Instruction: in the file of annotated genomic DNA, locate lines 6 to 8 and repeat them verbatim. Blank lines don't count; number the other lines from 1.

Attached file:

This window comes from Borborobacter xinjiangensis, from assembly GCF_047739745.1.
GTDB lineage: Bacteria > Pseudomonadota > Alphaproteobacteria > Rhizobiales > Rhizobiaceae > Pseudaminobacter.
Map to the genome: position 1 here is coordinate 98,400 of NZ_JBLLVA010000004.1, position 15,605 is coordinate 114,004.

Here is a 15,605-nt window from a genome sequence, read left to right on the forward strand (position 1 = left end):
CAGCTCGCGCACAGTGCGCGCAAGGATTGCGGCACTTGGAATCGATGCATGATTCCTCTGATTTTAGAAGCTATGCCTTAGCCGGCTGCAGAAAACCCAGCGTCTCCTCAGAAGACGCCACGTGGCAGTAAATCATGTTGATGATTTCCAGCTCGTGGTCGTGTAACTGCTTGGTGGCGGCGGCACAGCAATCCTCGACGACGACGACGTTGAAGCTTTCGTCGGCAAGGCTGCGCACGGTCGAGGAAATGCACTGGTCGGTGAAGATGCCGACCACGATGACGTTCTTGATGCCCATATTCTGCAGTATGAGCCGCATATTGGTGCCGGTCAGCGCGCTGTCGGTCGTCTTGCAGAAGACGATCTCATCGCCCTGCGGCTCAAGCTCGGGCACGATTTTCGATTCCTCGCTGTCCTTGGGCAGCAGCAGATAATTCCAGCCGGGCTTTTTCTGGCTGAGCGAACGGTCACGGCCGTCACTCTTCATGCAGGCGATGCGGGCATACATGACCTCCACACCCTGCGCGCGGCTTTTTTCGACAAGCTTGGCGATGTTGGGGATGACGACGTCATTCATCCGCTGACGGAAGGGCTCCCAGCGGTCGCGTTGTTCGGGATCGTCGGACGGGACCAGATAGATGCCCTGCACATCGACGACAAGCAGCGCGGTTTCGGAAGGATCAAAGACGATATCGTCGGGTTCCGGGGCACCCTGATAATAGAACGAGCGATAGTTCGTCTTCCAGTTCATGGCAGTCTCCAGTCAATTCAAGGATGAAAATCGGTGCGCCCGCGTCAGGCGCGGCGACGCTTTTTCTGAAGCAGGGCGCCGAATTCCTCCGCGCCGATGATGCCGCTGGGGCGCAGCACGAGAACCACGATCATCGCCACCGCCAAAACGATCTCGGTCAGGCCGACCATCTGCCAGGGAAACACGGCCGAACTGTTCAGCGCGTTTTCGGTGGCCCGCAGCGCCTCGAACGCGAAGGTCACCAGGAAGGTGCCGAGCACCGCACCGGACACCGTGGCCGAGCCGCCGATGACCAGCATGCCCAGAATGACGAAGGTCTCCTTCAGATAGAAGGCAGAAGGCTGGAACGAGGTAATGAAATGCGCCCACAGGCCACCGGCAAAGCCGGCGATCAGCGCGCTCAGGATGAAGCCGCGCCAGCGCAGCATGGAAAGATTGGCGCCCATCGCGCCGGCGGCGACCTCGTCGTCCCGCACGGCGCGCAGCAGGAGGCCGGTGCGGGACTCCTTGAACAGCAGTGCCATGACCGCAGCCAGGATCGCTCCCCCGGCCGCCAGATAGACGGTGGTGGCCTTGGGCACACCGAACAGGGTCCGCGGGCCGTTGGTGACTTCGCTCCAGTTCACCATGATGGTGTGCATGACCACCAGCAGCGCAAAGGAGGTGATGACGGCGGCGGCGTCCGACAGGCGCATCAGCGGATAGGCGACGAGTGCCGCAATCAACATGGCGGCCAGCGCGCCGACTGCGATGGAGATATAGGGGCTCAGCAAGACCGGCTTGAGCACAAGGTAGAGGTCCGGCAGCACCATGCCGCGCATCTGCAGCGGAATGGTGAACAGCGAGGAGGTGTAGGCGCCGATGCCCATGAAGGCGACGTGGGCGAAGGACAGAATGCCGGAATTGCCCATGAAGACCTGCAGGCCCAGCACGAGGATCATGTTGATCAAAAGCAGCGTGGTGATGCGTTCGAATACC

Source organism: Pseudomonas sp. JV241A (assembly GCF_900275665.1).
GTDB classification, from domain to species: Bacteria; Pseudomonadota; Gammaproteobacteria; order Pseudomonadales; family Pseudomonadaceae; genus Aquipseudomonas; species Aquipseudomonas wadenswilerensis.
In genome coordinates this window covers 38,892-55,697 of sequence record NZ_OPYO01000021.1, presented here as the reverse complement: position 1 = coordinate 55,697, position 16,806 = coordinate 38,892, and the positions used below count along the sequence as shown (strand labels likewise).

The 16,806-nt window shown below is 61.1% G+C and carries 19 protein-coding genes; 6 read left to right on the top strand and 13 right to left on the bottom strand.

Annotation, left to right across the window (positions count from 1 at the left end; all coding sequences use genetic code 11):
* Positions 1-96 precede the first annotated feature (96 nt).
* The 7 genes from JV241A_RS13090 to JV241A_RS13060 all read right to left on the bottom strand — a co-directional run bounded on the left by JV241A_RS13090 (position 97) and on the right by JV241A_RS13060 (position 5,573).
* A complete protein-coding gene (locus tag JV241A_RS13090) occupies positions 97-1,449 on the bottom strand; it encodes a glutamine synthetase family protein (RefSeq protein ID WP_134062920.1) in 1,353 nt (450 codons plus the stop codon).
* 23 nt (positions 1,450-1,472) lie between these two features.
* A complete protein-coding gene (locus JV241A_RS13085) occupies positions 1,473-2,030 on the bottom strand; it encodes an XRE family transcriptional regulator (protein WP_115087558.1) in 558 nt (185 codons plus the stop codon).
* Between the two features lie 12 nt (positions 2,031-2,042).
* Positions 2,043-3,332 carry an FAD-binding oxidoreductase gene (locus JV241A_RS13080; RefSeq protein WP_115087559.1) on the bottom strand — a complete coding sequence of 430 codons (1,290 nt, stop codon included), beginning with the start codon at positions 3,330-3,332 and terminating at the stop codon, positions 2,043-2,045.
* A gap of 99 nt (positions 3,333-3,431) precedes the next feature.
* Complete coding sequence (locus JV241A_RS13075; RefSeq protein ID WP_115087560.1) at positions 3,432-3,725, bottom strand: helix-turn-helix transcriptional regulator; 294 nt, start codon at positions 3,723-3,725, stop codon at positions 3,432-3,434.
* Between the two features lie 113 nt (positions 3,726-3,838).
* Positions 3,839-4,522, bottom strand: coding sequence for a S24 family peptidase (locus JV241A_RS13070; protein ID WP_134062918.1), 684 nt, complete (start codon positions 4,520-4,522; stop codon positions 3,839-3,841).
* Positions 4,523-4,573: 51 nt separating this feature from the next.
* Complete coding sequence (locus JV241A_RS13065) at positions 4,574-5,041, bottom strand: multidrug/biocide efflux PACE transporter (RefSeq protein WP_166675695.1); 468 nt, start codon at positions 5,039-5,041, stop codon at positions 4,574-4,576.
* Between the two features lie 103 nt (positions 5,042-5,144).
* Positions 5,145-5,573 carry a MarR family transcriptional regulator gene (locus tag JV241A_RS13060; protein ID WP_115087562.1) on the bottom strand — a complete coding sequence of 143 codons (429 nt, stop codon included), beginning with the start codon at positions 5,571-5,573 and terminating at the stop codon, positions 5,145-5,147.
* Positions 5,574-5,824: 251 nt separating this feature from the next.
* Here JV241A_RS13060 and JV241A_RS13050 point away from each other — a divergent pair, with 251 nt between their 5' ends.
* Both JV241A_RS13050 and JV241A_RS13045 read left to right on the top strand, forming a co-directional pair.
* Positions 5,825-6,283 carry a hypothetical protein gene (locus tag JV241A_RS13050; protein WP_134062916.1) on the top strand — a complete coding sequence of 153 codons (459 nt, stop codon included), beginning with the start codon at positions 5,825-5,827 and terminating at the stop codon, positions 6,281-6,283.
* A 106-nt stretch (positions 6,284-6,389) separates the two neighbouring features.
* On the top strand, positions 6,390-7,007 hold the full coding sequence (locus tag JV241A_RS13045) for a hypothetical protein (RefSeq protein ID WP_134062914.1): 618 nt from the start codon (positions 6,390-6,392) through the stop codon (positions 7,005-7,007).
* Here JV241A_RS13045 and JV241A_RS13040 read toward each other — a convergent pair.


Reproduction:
Source organism: Pseudomonas sp. JV241A (assembly GCF_900275665.1).
GTDB classification, from domain to species: Bacteria; Pseudomonadota; Gammaproteobacteria; order Pseudomonadales; family Pseudomonadaceae; genus Aquipseudomonas; species Aquipseudomonas wadenswilerensis.
In genome coordinates this window covers 38,892-55,697 of sequence record NZ_OPYO01000021.1, presented here as the reverse complement: position 1 = coordinate 55,697, position 16,806 = coordinate 38,892, and the positions used below count along the sequence as shown (strand labels likewise).